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Old 02-04-2012, 02:19 PM   #21
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So is it better to mix everything together to a marinade or add each ingredient separately? Or is that just useful when there is egg white, so it won't get foamy?
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Old 02-04-2012, 02:24 PM   #22
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So is it better to mix everything together to a marinade or add each ingredient separately? Or is that just useful when there is egg white, so it won't get foamy?
I think that it's just useful with the egg white. Personally, I can't see how one can get that velvet texture without the egg white, but what do I know?
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Old 02-04-2012, 02:38 PM   #23
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So is it better to mix everything together to a marinade or add each ingredient separately? Or is that just useful when there is egg white, so it won't get foamy?
I pretty much scoff the idea that adding ingredients separately could matter, although if there's any truth to that at all then perhaps mix all the other ingredients and then add the egg white last. Please note that I am not an expert so I'm just offering an opinion.
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Old 02-04-2012, 02:38 PM   #24
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I think that it's just useful with the egg white. Personally, I can't see how one can get that velvet texture without the egg white, but what do I know?
I have tried it twice, both times without the egg white. Some of the meat had the right texture. Yes, I did it in batches. I did it using oil. That's more cleanup, especially with no deep fat fryer. I may have gotten temperatures wrong part of the time.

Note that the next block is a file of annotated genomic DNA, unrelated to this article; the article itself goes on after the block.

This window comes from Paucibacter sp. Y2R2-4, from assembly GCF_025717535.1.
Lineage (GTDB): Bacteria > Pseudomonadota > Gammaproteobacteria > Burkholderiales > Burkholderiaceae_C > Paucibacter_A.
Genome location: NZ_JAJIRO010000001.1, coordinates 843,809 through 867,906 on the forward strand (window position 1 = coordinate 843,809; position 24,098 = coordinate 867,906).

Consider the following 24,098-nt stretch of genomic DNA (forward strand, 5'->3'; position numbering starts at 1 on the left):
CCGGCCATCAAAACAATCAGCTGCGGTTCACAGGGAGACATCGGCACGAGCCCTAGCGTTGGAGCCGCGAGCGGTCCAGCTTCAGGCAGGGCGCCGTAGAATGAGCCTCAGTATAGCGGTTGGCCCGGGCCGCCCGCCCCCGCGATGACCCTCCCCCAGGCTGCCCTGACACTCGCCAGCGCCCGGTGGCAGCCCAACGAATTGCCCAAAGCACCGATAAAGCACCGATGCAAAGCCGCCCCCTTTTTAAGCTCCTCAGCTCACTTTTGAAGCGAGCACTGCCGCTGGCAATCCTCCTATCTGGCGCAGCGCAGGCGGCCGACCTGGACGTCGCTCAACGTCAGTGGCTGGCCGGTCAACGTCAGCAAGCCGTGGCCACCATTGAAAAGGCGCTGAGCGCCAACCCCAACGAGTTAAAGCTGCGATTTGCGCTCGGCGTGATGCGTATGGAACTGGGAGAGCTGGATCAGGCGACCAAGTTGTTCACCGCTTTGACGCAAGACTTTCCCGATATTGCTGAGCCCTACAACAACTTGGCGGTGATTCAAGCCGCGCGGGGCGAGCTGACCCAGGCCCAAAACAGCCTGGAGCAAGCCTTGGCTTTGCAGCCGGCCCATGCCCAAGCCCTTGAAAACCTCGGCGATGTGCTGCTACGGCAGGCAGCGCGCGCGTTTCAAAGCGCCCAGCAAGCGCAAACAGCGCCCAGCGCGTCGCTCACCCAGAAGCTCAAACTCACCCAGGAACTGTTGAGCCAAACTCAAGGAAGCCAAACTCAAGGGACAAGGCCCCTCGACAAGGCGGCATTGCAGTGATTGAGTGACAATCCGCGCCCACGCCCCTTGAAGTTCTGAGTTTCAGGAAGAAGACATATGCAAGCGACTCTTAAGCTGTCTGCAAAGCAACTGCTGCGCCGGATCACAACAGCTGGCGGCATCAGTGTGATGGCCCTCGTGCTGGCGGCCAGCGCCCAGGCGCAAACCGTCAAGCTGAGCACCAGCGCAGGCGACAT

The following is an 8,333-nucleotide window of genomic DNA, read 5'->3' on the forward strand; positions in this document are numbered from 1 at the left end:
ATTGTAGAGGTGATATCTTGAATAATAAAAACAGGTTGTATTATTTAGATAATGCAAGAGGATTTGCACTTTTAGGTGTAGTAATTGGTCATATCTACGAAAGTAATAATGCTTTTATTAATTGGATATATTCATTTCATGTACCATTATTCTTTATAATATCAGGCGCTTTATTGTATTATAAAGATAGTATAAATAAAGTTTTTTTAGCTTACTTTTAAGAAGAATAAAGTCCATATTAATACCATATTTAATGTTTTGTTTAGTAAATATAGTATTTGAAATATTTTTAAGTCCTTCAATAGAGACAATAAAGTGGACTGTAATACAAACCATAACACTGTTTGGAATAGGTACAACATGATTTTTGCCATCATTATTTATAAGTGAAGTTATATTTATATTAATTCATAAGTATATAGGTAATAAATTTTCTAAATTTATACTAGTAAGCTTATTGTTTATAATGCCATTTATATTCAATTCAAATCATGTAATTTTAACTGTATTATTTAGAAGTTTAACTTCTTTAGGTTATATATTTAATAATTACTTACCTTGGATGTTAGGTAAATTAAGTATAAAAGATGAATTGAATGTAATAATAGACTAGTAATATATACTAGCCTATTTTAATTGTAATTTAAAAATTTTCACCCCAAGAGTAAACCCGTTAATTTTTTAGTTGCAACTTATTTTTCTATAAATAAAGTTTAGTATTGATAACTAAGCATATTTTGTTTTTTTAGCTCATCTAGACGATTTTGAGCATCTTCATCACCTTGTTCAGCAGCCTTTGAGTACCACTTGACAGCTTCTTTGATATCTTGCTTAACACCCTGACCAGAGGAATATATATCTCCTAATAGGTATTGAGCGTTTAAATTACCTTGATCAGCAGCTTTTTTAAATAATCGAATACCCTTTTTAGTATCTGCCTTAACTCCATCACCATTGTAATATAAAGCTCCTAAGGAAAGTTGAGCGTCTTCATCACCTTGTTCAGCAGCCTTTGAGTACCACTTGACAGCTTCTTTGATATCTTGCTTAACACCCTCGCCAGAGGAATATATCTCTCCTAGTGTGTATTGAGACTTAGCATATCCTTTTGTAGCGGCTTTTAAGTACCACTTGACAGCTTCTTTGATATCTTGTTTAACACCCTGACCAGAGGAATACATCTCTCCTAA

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Old 02-04-2012, 02:42 PM   #25
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Kayelle;

I've been velveting meat for various recipes for a few years now. The first time I saw the technique was while searching the web for chicken chow mein recipes. I used the recipe and technique, which did not use egg, and the results were astounding.

It is the hydrated cornstarch that gives the meat a good part of its mouth feel. The meat itself is just barely cooked through, and is so tender that it's almost pasty. In fact, the velveted chicken strips I made a few days ago were that way. I gave my wife a small piece of the cooked meat and she said that she didn't like it. It was like eating slimy paste. When the meat was added to the stir-fried vegetables, the coating firmed up a bit, as did the meat to make perfectly tender and juicy meat strips in the recipe.

I've never used egg in my slurry, and really don't know how it wold improve on the end product. But I know that the marinade/slurry does flavor the meat. That's why I sometimes season it beyond the soy sauce, with various herbs, onion, garlic, etc. That way, I can tailor the flavor of the meat to compliment the veggies.

I'll have to try adding the egg, just to see what it does. Maybe it helps bind the slurry to the meat.

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Old 02-04-2012, 02:48 PM   #26
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When we're discussing frying for velveting, is that deep frying or could pan frying work? And if pan frying how deep must the oil be?
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Old 02-04-2012, 02:50 PM   #27
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Kayelle;

I've been velveting meat for various recipes for a few years now. The first time I saw the technique was while searching the web for chicken chow mein recipes. I used the recipe and technique, which did not use egg, and the results were astounding.

It is the hydrated cornstarch that gives the meat a good part of its mouth feel. The meat itself is just barely cooked through, and is so tender that it's almost pasty. In fact, the velveted chicken strips I made a few days ago were that way. I gave my wife a small piece of the cooked meat and she said that she didn't like it. It was like eating slimy paste. When the meat was added to the stir-fried vegetables, the coating firmed up a bit, as did the meat to make perfectly tender and juicy meat strips in the recipe.

I've never used egg in my slurry, and really don't know how it wold improve on the end product. But I know that the marinade/slurry does flavor the meat. That's why I sometimes season it beyond the soy sauce, with various herbs, onion, garlic, etc. That way, I can tailor the flavor of the meat to compliment the veggies.

I'll have to try adding the egg, just to see what it does. Maybe it helps bind the slurry to the meat.

Seeeeeeya; Chief Longwind of the North
Velly interesting. Those two sentences make sense. Thanks
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